Wednesday, August 29, 2012

Running Up the Hill

At the beginning of this summer, I made a goal to be able to run up this steep hill near where I live without walking or stopping by the end of August.

This hill is about 1.1 miles long and it's got a 10% grade to it. When you drive up it, it doesn't seem that steep. But when you walk it, oh my gosh I feel like I'm gonna fall over! (Ok not really, but you get what I mean!)


I've walked up this hill multiple times in the past year and it's a great workout just walking. Now running? Holy moly that is hard. You definitely do not see many people running up it.

So I made a goal for myself that I would run enough during the summer to be able to run up this hill without walking. I ran about once a week, but not a whole lot. I did lots of hiking this summer, which is also a pretty good workout, but it's nothing like running.

Yesterday, I was not having a good day. I was feeling overwhelmed and anxious. I was feeling tired and cranky. I left work a little early just because I wanted to be some where comforting, like my home. I had planned on going home and sitting in front of my computer, watching Mythbusters and stuffing my face with food.

Then I remembered what I had heard while watching the Biggest Loser a while ago. I don't remember who said it or what exactly was said, but the gist was that when you are feeling down or upset or angry or anything, instead of stuffing your face with food, it's a better idea to go for a walk or a run, and you will feel better afterwards.

So I decided to run up the hill. The last time I tried, I made it about 1/3 of the way up before turning around. While I was at the bottom, I decided to run as far as I could. I got to the point where I had turned around before and I was starting to feel tired. I was breathing heavy, my legs felt like lead. I could have so easily turned around at that point. I couldn't see the top of the hill, and it felt so far away.

But I pushed on.

I rounded the corner of the hill and kept running. I had made up my mind that I was going to make it to the top without walking. Then, my mind started to play tricks on me.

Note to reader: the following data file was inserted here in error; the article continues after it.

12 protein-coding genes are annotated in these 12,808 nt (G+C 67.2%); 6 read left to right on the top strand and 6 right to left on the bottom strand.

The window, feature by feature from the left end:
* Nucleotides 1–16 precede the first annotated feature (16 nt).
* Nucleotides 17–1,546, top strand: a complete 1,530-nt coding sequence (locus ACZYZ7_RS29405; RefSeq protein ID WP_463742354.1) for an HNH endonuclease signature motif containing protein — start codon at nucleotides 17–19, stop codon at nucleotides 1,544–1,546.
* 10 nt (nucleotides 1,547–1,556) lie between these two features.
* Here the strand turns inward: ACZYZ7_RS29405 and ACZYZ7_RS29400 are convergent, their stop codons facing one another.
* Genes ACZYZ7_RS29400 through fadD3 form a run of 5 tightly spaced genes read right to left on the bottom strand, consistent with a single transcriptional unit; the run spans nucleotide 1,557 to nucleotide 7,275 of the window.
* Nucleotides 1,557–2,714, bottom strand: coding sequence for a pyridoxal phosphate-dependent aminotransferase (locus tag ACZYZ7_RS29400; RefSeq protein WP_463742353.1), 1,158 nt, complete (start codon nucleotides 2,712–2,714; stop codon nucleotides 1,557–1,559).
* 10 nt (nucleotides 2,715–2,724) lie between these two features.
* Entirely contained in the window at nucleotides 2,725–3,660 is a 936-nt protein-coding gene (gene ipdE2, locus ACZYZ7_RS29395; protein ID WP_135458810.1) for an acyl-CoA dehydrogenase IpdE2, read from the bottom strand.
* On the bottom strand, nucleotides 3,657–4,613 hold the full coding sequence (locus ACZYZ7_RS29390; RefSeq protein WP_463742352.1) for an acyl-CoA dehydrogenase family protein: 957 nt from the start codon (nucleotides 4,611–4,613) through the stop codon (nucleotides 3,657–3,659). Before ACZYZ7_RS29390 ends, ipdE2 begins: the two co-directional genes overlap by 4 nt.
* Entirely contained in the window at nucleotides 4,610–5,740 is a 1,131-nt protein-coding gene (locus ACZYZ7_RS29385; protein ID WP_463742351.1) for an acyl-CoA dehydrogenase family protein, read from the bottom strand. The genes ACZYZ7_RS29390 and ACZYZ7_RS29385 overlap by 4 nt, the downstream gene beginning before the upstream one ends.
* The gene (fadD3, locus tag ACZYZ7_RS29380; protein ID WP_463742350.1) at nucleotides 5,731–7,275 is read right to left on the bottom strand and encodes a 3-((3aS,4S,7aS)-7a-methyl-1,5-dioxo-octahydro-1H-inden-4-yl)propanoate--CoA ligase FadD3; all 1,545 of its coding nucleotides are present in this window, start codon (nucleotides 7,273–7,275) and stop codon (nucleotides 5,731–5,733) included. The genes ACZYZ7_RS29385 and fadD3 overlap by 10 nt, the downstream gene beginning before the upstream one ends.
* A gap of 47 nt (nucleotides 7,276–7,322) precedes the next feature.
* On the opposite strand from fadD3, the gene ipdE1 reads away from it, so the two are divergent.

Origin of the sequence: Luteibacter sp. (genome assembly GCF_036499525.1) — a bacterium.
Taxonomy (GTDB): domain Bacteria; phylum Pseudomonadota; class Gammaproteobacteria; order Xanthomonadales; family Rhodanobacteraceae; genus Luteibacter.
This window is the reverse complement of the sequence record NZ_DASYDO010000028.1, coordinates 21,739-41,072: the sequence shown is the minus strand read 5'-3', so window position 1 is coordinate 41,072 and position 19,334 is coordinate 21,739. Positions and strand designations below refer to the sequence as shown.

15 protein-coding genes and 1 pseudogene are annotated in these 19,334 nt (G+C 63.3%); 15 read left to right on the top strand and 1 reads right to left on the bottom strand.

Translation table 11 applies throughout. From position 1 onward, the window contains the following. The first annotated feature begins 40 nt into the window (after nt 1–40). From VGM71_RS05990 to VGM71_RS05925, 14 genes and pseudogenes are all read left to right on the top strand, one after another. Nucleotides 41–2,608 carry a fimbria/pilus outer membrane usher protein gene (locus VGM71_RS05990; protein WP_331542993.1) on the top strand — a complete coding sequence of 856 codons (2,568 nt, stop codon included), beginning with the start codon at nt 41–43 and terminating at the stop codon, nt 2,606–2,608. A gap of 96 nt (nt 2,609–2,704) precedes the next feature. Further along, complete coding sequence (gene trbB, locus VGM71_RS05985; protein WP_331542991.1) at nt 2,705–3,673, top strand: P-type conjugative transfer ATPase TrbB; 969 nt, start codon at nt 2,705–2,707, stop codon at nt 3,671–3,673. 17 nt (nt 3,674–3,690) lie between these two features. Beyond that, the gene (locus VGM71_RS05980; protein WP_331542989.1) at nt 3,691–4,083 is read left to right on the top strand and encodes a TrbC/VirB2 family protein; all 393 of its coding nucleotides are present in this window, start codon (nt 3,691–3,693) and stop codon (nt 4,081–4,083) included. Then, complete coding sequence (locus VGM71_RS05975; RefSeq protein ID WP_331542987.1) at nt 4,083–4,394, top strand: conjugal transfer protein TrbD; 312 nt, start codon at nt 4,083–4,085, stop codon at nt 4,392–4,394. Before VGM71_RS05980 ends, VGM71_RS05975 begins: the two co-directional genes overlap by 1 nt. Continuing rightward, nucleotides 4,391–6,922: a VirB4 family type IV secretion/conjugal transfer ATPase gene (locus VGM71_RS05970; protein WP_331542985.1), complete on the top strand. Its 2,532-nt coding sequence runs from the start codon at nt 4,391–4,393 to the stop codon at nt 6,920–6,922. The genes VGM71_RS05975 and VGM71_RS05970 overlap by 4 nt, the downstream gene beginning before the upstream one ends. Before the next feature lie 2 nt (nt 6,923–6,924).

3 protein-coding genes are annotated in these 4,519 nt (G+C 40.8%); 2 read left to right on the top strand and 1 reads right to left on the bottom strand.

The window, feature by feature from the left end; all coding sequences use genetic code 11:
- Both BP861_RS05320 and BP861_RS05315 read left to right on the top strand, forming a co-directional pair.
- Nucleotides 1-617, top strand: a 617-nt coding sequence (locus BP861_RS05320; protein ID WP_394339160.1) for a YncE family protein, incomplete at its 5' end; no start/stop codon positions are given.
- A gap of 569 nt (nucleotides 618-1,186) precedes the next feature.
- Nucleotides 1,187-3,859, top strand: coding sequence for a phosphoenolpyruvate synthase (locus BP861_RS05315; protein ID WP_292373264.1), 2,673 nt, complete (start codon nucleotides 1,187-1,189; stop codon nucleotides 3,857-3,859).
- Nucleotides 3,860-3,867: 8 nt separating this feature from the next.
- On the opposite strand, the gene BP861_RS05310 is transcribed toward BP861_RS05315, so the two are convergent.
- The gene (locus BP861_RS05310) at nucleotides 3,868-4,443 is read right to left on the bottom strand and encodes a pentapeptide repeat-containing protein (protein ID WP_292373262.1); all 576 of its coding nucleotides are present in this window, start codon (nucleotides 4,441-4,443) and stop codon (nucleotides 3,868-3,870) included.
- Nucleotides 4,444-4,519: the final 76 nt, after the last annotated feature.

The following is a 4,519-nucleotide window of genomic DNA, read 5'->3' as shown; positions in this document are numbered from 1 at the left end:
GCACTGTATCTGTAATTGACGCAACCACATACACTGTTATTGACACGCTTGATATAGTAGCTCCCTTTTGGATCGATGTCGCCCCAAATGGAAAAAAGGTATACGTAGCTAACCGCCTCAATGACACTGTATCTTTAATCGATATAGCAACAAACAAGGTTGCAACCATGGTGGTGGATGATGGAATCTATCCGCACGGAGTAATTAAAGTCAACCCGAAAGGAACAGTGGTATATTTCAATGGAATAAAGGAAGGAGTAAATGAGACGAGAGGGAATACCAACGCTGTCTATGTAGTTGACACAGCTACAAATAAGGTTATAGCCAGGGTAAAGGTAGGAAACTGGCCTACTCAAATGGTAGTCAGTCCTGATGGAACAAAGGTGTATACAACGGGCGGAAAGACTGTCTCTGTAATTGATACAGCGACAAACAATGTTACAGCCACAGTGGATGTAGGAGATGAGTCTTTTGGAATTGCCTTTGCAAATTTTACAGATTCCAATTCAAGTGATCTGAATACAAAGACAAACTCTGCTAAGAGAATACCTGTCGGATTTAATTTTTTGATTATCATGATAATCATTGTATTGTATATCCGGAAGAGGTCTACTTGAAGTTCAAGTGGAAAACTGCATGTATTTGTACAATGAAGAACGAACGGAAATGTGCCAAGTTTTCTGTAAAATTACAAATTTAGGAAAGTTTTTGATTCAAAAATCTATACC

You can't do this. You should walk. You are too tired. Why don't you turn around?

I said, Brain, shut up! I so can do this!

And I did. I ran all the way to the top till I hit the light pole at the intersection. I was so proud of myself and it was at that moment that it clicked.

I am stronger than I think I am. I really can do anything I set my mind to.

I took a quick walk around the small park that is at the top in order to get some water from the fountain, then slowly jogged my way back down the hill.

And then as I got towards the bottom, the crazy part of my brain that I love so much said these famous words from that one Boston song:

Wanna do it again?

And I said yes. But I was so tired, I only made it a 1/3 of the way back up before turning around and walking back down. I was still proud that I had made it to the top without stopping. Going 1/3 of the way a second time was just icing on the cake!

I felt great after my run. It gave me a sense of peace and calm that I so need in my life. Before this run, I had believed only hiking and skiing could give me that same feeling. In fact, before I started hiking, I thought only skiing would do it for me. I have proved myself wrong twice now, and I'm sure I will prove myself wrong again.

But now I want to run more. I think I have found my solution to calm down my emotions and make me more even keeled.

I also want to conquer bigger things, climb bigger mountains. Maybe I'll do this one next:












Thanks for reading!

Rachel

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